Things are good. Actually, much better than last year in terms of work. We have all new teachers at our school and they show up, like every day. And they are good teachers. It’s like being in a dream. And my teaching has improved a lot this year. It feels like I’ve been here for much longer than a year. My students treat me with a lot more respect, and we are getting loads of things done this term. We have had almost no cancelled classes, unlike last year, and the headmaster is coming to school every day. Let me remind you that just three months ago I would be the only adult at the school most of the time, the students were fed up and no one seemed to care about school. Things have really turned around. Am I jinxing the situation in Otumi with my glee? I hope not.
The only bad news is that I lost my Form 3 Math class to another teacher. Originally this term I was in charge of Math and Computers for Forms 1-3. My headmaster and the assistant headmaster both felt that the students should not be learning new material, but spending their class time practicing past questions from the BECE so they could get a better score and go to a good high school. My headmaster wants me to focus on teaching computers since that will also be on the BECE for the first time in Ghana, and the Form 3’s are missing an entire school year of the subject. So be it.
Other Peace Corps volunteers have voiced similar complaints that their headmasters will not let them teach Form 3 so that they can focus giving students practice questions only. I’m still trying to decide if this is a good decision or not. I want my students to do well, and it seems that our school outperformed a lot of schools around us (which, admittedly, does not say much).
Another hurdle is the fact that my headmaster is disallowing extra classes (classes before and after school for the Form 3’s) because parents do not want to pay extra money. So this means I cannot teach night classes with the computer anymore, because the parents won’t pay. The students saved their own money to purchase a computer last year, and now they are coming to me on how it is not fair that they cannot use it (the school is rigged to the street lights, so the only time we get power is at night). I have been hounding some people in my town for months now to bring power to the school, and still we’ve had nothing but telephone poles sent to the school, which I can’t help but stare at since it’s right outside the staff office window. Someone is being a lazy asshole.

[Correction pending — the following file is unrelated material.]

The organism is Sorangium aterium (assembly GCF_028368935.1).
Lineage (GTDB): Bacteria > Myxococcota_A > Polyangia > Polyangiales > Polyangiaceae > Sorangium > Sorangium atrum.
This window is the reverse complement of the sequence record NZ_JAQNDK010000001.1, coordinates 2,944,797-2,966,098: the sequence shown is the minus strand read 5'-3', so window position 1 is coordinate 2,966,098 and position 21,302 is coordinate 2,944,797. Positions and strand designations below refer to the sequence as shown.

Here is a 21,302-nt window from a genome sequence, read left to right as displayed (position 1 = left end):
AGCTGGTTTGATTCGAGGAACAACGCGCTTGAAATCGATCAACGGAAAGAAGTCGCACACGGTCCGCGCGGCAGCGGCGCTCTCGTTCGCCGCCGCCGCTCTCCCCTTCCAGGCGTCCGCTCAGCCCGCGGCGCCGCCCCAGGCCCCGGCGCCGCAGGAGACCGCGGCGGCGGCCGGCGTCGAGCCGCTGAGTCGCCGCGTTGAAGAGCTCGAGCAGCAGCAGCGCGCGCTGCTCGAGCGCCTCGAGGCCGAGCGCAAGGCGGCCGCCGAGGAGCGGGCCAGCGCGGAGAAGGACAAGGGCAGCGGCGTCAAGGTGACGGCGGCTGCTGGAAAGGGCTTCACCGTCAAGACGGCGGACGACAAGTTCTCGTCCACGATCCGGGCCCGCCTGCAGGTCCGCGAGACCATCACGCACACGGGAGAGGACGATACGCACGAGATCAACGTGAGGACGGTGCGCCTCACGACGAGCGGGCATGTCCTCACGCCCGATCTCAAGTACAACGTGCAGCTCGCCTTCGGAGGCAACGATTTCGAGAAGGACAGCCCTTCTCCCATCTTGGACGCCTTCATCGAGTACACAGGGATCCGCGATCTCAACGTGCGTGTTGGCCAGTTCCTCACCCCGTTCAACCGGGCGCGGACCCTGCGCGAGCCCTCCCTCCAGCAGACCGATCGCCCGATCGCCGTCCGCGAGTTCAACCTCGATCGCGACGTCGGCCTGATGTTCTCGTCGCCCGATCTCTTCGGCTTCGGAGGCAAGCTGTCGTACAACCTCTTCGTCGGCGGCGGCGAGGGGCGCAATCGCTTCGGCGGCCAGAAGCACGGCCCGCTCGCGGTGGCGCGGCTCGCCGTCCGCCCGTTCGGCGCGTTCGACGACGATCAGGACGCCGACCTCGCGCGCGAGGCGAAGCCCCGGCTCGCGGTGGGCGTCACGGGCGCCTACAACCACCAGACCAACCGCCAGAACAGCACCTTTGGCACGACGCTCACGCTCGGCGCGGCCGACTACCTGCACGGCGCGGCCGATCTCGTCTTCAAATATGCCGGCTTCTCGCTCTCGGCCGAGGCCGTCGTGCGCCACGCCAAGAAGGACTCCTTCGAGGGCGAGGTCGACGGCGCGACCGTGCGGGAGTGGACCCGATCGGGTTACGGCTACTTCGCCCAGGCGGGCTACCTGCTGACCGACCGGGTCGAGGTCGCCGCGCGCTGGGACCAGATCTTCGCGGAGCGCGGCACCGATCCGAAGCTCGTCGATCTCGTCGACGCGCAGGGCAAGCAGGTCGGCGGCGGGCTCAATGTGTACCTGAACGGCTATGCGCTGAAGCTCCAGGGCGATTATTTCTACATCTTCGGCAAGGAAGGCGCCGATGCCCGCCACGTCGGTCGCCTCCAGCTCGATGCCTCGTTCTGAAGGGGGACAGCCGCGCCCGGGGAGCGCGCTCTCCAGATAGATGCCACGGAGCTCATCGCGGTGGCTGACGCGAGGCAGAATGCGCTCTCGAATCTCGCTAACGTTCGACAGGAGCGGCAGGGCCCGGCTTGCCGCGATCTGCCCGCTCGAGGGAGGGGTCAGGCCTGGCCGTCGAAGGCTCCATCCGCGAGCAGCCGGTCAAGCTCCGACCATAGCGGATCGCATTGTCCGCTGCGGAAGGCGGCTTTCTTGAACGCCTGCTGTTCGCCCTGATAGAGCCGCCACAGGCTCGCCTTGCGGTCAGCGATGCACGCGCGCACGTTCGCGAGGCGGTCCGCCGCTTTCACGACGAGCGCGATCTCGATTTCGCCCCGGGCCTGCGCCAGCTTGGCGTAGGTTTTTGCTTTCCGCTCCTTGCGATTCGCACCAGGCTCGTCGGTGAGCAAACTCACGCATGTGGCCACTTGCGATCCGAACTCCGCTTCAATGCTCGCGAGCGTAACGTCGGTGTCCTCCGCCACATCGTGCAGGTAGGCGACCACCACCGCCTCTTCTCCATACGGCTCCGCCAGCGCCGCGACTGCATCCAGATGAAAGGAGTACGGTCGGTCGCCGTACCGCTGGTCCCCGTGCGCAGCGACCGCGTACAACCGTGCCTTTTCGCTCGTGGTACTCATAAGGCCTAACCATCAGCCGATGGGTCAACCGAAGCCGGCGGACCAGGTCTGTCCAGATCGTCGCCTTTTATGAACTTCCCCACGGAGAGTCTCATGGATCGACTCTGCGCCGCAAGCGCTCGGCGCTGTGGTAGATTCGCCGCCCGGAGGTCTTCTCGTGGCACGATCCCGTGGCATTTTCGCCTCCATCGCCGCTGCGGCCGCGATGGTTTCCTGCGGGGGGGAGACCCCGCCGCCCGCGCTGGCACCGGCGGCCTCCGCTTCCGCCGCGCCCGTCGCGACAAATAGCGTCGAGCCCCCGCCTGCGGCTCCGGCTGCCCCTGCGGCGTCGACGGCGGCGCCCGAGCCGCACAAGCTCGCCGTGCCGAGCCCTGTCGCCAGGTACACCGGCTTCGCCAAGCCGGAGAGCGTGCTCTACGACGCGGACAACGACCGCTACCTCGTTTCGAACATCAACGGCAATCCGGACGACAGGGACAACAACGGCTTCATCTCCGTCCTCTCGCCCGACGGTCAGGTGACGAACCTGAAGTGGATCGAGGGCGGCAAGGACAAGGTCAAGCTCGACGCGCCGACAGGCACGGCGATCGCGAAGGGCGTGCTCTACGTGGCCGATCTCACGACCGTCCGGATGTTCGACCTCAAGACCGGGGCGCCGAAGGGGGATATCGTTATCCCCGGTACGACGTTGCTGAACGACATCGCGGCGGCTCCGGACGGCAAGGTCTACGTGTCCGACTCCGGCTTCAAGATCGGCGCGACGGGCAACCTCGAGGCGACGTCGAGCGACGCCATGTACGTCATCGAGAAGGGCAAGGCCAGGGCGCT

We had a PTA meeting about three weeks ago, and the fact that I’m not staying a third year came up. A few people were upset that I said I’d stay if the ICT building was finished (I said this last year, during my third month at site!) The ICT building might be done in a few months, and now I am reneging since I lost hope in the building last year and set my sights for teaching in New York City. I promised I would do everything I could to be replaced by another Peace Corps volunteer, and hopefully that will be the case.
The fact that I’m leaving soon hit a lot of people who want their children to go to the U.S. I have almost no idea how to help them, but next time I’m in Accra I told them I would go to the American Embassy to find out what they need to do. I filled out all this info about their age, the type of visa they want, all this stuff. So for all you singles out there, if you want to marry a Ghanaian to help them get a visa, please send me a message. I tried to reason with some of the parents that it’s likely that if the students do well in school and work hard, they would have an easier time going abroad. But I really don’t know if some of these families have the money to send their kid over to the States. One couple said they have saved a ton of money for their son, and I know them well enough to know that they probably have saved enough. Too bad their son might arrive in the U.S. only to see the crappiest economy our nation has faced in a LONG time.
More volunteers are finishing their service this November. In August, the last of my old education group friends had left Ghana at their close of service. After this next group leaves, my group will be the oldest group serving in Ghana. Every day now I’ve been going up the same road to school I’ve been using for over a year, and I can’t help but think ‘I’m going home soon’. It’s like I am missing a place I’m still living in. In short, I am sad about this. I love my town. I love the people here, and in a matter of months I will be leaving all this. And I get sad when mango and tangerine season are over. God I’m going to be sad when I leave. Le sigh. I’ll be back, my cats need to cheer me up.